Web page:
My father had a thing about changing the air conditioner thermometer. He demanded it be kept at an even 78. Anything above 78 and the air would come on. Aytnhing below, the heat. 78 seemed to suit him perfectly. Not too hot. Not too cold. He was  just right. He had little sympathy for his estrogen-deprived daughters until the year before he died. We were all here at the same time. Make no mistake, there is power in numbers. Dad conceded to a brisk 2 degree drop.  

In his later years Dad never went anywhere without a few tissues in his pocket and a sweater. He'd lost a lot of weight. He didn't have much fat to keep him warm. Dad had three sweaters that he rotated. Cardigan's, from LL Bean. One made of wool, the others acrylic. He hated having them cleaned because it made them stiff and scratchy. Around the house he alternated between the brown and light blue. He saved the navy one for dress-up and church. He didn't alter his wardrobe much. 

After a person dies, the ones left behind are faced with sorting through the deceased's clothes, trinkets, and memories. The things that helped make that person who they were. Take Mr. Roger's for instance. Someone had to decide what to do with all those sweaters. Maybe his went to museums somewhere. A few of my father's belongings were divvied up between grandsons and sons-in-law, most went to the Goodwill. I couldn't part with the soft brown sweater. It rests on the back of my computer chair, kind of like a dog waiting for it's master to return home.  No I don't expect that Dad will come back looking for the sweater. But I do wear it when Sweetie, aka Nanook of the North, throws open all the windows to let in a blast of Arctic air. It's warm, but not too warm, and has pockets. Mostly it's soft as old sweaters and shoes get after being worn for years.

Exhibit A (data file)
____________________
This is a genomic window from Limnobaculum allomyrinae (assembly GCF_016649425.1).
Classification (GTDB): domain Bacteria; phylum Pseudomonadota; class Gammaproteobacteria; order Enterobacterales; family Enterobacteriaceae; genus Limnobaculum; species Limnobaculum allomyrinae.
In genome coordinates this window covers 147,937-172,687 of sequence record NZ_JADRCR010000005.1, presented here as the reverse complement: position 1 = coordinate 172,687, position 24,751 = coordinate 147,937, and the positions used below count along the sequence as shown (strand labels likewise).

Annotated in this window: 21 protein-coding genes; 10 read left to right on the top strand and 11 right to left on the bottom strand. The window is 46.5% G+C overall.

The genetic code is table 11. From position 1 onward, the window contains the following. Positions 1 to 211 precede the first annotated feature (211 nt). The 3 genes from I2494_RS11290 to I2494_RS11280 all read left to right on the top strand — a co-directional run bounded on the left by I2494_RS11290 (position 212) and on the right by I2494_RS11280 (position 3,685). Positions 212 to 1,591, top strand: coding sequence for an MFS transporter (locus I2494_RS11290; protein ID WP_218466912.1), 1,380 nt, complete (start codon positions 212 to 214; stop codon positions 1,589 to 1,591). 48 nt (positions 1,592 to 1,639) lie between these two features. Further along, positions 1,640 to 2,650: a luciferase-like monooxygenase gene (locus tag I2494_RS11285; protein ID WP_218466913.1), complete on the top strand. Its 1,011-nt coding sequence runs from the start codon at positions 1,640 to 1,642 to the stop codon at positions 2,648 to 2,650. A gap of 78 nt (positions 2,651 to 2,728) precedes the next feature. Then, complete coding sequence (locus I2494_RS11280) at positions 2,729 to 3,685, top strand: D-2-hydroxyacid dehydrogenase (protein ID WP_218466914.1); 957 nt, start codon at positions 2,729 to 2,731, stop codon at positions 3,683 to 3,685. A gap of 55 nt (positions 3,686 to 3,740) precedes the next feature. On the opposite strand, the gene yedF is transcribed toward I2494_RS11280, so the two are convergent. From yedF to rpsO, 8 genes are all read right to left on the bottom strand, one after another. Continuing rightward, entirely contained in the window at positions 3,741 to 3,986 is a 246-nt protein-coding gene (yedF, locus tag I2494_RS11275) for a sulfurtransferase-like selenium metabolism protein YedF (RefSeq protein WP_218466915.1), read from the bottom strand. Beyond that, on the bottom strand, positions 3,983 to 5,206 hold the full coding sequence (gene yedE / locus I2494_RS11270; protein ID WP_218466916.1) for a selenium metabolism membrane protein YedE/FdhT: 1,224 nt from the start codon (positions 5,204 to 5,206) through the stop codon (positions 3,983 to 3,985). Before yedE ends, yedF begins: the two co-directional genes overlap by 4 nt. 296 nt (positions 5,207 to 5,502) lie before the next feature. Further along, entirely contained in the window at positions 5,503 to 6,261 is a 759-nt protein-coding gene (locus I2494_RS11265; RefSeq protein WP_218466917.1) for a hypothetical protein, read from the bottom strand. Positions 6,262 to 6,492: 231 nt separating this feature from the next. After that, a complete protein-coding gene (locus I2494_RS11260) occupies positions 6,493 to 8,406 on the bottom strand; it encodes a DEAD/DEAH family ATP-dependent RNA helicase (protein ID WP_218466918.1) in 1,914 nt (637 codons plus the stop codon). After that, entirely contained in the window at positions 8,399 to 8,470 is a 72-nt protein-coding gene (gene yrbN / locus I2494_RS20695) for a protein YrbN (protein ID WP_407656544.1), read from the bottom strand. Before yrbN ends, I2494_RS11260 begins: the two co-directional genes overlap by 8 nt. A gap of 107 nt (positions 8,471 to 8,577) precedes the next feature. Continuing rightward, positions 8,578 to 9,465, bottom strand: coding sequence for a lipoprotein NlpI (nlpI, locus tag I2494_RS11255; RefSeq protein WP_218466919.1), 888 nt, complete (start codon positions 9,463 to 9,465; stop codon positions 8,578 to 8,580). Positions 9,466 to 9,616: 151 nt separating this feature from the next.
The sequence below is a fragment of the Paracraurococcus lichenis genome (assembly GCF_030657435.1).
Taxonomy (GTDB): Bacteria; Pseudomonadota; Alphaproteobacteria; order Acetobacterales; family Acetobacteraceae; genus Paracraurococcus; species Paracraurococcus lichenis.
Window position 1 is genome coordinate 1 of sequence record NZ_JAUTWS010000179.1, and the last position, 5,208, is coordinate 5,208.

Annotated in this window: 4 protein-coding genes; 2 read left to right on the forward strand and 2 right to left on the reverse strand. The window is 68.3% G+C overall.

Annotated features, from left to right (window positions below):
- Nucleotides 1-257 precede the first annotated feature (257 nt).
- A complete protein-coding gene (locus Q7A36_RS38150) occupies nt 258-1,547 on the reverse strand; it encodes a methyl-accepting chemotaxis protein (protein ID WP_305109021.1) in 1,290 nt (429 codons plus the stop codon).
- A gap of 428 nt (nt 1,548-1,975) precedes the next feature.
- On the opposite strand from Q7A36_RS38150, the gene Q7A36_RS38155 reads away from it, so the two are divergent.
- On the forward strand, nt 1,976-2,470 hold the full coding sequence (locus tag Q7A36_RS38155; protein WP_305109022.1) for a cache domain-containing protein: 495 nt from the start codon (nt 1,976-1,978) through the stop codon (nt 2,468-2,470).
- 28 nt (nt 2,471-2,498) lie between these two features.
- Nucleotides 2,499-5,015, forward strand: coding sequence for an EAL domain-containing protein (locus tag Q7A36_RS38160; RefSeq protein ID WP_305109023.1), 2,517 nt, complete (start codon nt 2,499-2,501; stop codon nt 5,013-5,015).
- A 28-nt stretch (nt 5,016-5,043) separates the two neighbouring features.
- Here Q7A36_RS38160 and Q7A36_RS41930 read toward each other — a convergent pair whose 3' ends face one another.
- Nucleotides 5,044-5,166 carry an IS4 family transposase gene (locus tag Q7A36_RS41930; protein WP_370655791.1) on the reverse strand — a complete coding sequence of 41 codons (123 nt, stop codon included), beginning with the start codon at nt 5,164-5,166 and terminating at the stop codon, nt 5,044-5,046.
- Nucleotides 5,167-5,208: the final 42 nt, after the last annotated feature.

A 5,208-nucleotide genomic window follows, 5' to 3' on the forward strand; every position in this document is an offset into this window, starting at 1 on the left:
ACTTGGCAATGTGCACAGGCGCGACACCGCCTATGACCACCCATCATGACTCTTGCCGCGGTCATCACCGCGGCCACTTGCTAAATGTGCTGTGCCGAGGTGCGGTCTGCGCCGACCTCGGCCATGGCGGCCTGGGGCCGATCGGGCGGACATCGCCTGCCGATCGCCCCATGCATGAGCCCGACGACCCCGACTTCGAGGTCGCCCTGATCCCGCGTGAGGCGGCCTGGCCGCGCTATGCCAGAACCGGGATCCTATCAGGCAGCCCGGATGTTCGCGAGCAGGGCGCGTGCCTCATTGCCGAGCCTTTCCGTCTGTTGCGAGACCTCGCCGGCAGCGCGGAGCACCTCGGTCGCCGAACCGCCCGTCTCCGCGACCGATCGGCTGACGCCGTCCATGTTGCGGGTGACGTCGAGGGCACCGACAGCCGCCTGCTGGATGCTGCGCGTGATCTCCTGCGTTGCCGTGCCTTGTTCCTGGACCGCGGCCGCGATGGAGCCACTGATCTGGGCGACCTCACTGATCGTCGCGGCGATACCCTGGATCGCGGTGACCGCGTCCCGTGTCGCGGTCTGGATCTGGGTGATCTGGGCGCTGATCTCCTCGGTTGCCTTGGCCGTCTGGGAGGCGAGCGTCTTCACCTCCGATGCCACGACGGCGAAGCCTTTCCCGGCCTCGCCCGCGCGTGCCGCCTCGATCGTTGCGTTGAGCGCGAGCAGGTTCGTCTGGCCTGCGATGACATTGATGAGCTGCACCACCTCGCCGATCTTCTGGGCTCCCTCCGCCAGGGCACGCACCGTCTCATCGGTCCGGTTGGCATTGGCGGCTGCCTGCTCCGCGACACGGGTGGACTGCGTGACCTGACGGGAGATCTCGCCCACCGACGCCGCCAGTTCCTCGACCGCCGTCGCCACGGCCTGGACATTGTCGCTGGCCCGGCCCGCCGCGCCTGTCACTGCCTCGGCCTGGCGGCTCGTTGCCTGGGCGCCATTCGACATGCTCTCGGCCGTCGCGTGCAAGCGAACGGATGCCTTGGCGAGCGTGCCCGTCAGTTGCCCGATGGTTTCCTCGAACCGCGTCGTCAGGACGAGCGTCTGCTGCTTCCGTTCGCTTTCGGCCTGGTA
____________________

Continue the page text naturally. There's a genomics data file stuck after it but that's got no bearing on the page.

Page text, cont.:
Sweetie and I were lured into a store today with a coupon for 10% off clearance priced items. While Sweetie looked for a bargain, I wandered through the men's department with no agenda. That's when I saw it. A navy blue cardigan sweater, with pockets. I couldn't NOT walk over to it. I touched it, tentatively at first. Then grabbed the sleeves in both hands and rubbed the soft acrylic yarn across my cheeks like one might do with a baby's blanket, fresh from the dryer.  I noticed how soft it was. I noticed how quickly the memories carried me back to a Sunday morning, sitting next to Dad in the front pew. I noticed that I could hold that sweater and the memories without coming undone. I missed my dad, but not in that I-can't-breathe-I've-got-to-get-out-of-here-this-second-before-I-pass-out way.

Next Wednesday will be the second anniversary of Dad's death. I'm aware of the feelings that is stirring up. Maybe this year of noticing is helping me look at what's right in front of me, not what I've lost. "Time doesn’t heal all wounds, said Ellen Seldman in a Woman's Day article, "it refreshes your sense of hope. It helps you to see all the possibilities that exist instead of mourning the ones that don’t." I won't kid myself, I'm still mourning. But like April tulip bulbs in the Seattle sun, I'm beginning to bloom again after grief's darkness.

Merry ME


Ellen Seidman, Real Life. Woman’s Day Nov. 2011 pg 55

Thursday, January 17, 2013

Day 17 - The Pencil Sharpener

During one of my recent marathons to organize the garage so I wouldn't have to clean the house, I decided to hang a dry erase board near the stairs so John and I can leave messages for one another.  Mac 'n cheese in the fridge. Suzi out for an hour. That sort of thing. The small spot right at the end of the shelf that holds laundry supplies looked like the perfect place. Except for one thing. The pencil sharpener.

I don't know when my father put up that old fashioned thing with a hand crank that ate as many #2 yellow pencils as it ever sharpened.  I do know it looks like something Thomas Jefferson might have used to sharpen his quills while writing the Declaration of Independence. I don't know the last time the thing was emptied of all its shavings, but something could have fossilized in there. Let's just say, conservatively, it's been there since the JFK was President.

I hung the board and tied a pen to it even though the pencil sharpener makes writing on half of it difficult. I might have taken it down except I didn't want to interrupt my momentum by fussing with a screwdriver. Seriously, folks, I'm screw driver challenged. Even with a magnetized tip, I have trouble keeping the dang driver in the slot. [Don't go there.] I did, however, mention to Johnson I wanted to take it down. Who needs a pencil sharpener anymore anyway?  Who uses pencils anymore? What's wrong with a mechanical pencil? Or a pen?